Concordia Way 2018 Spring Issue - Page 4



Concordia Foundation News
6 Hip and Knee Institute finding ways to stay ahead of joint problems
Continued from page 1
The HKI’s state-of-the-art wet lab is helping tomorrow’s hip and knee surgeons master
innovative surgical techniques.
teoarthritis, a chronic disorder that damages tissue surrounding
a joint. It affects more than 10 per cent of Canadians aged 15 or
older, but it’s more likely to strike later in life. Several factors can
lead to or aggravate the condition, says Dr. Turgeon.
“Injuries to the cartilage sometimes manifest themselves later
in life as arthritis. Many patients we see were born with abnormal
joint alignment, and over decades, that misalignment can lead to
joint degeneration. Some have known about the problem since
childhood; others only discover it later in life, thanks to the onset
of hip pain.”
Obesity is another major driver of the condition, he adds,
especially in the knees. Wear and tear can also play a role. These
days, Dr. Turgeon and his fellow surgeons are seeing fewer joint
problems due to rheumatoid, or inflammatory, arthritis, thanks
to improved medications and treatments.
Sudden impact
A self-described “instant gratification junkie,” Dr. Turgeon
was drawn to a career in arthroplasty (joint replacement surgery)
in medical school after observing the enormous and immediate
impact the procedures had on patients.
“The surgery itself only takes me about 45 minutes to an hour.
Stress test: machines put joint implants through their paces
It's incredibly rewarding to see a patient who came here with severe
pain, who can't sleep, who can't walk, who can't play with their
grandkids (or their kids, in some cases), come back in six weeks
and tell me they’re walking normally and free of pain.”
He recalls one patient, a mother in her 30s, who had walked
abnormally and lived with chronic pain since childhood, in spite
of numerous surgeries. “We replaced her hip and got her walking
almost normally for the first time in her life. She was finally able
to pick up and carry her child. I don’t even have words for how it
felt to make that possible.”
Hip and knee replacement are two of the most cost-effective
medical interventions ever developed, he adds, because of how
vastly their benefits outweigh their cost. “They’re more effective at
improving quality of life than transplants, dialysis, bypass grafting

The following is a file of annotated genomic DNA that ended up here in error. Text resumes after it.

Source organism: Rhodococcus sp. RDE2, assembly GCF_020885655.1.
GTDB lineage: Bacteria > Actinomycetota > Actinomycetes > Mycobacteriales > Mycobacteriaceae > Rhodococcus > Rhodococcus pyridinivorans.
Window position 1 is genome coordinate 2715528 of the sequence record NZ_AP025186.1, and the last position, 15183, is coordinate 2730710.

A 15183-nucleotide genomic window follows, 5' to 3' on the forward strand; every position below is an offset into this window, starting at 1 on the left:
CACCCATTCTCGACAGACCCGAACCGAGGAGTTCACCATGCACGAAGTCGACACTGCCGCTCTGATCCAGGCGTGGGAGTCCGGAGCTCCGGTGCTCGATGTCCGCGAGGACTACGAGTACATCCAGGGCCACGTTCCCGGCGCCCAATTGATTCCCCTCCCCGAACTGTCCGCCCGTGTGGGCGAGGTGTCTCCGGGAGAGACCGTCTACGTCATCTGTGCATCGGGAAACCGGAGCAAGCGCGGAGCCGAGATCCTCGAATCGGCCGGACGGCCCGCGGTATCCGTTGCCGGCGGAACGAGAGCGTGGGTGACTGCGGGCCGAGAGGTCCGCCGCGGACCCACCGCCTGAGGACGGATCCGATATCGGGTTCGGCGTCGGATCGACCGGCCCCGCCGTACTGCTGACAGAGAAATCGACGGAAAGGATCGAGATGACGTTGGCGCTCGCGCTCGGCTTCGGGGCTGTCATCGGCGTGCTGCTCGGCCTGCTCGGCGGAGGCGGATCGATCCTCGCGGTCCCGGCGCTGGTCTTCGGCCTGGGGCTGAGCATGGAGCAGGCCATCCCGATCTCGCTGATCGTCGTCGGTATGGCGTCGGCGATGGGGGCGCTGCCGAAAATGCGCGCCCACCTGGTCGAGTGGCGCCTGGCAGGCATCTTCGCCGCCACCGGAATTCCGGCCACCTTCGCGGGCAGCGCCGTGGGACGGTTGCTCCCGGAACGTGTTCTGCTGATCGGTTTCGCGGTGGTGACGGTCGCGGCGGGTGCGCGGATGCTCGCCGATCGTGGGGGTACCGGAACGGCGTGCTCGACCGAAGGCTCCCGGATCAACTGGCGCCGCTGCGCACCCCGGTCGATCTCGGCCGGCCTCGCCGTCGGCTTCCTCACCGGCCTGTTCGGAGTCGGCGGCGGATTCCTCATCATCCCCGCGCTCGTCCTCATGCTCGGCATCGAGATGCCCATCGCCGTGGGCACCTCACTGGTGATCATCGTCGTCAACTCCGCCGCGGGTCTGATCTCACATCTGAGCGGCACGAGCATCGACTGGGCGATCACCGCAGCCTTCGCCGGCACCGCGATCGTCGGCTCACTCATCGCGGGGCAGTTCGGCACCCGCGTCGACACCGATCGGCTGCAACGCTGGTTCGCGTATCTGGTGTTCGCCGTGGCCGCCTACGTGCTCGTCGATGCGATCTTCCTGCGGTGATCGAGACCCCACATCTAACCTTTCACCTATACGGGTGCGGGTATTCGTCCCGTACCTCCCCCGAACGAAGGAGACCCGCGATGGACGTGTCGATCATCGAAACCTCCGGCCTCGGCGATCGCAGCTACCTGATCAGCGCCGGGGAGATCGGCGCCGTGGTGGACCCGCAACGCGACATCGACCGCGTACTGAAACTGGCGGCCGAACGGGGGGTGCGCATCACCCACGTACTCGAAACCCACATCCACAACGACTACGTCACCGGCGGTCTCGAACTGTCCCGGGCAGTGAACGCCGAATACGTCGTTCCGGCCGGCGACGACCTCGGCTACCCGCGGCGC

for the heart, because they improve function and dramatically
reduce pain.”
Dr. David Hedden, a surgeon at the Hip and Knee Institute,
says another advantage is the durability of today’s hip and knee
interventions. “Innovations in surgical technique and quality of
the joint implants we use have completely changed patient expectations. We now offer joint replacements to patients of any age, and
we expect them to return to a normal, active life with very few
restrictions, and the confidence that the joints we are implanting
will last at least 20 years.”
Learning from failure
While the number of surgeries that the surgeons at the Hip and
Knee Institute perform per year is capped at approximately 1,400,
the number of people around the world requiring hip and knee surgery continues to grow at a rate of 6 per cent annually—an increase
due in part, in Canada at least, to the aging of our population.
Which is why the Institute was designed to provide more than
surgery. It is also a centre of research and innovation that aims to
improve technology, surgical techniques, and quality of life not
only at home, but across the globe.
The Hip and Knee Institute’s research program includes case
studies that examine implant devices currently on the market, or
the safety and efficacy of devices not yet on the market. Much of
this research takes place in the Institute’s mechanical testing lab,
where banks of machines run implant devices through their paces,
cranking them this way and that, applying pressures from various
angles millions of times to simulate the stresses that movement in
the human body can place on a joint over years or decades.
Dr. Turgeon searches for an implant in the Implant Retrieval Database.
4 The Concordia Way
concordiafoundation.ca
Spring 2018

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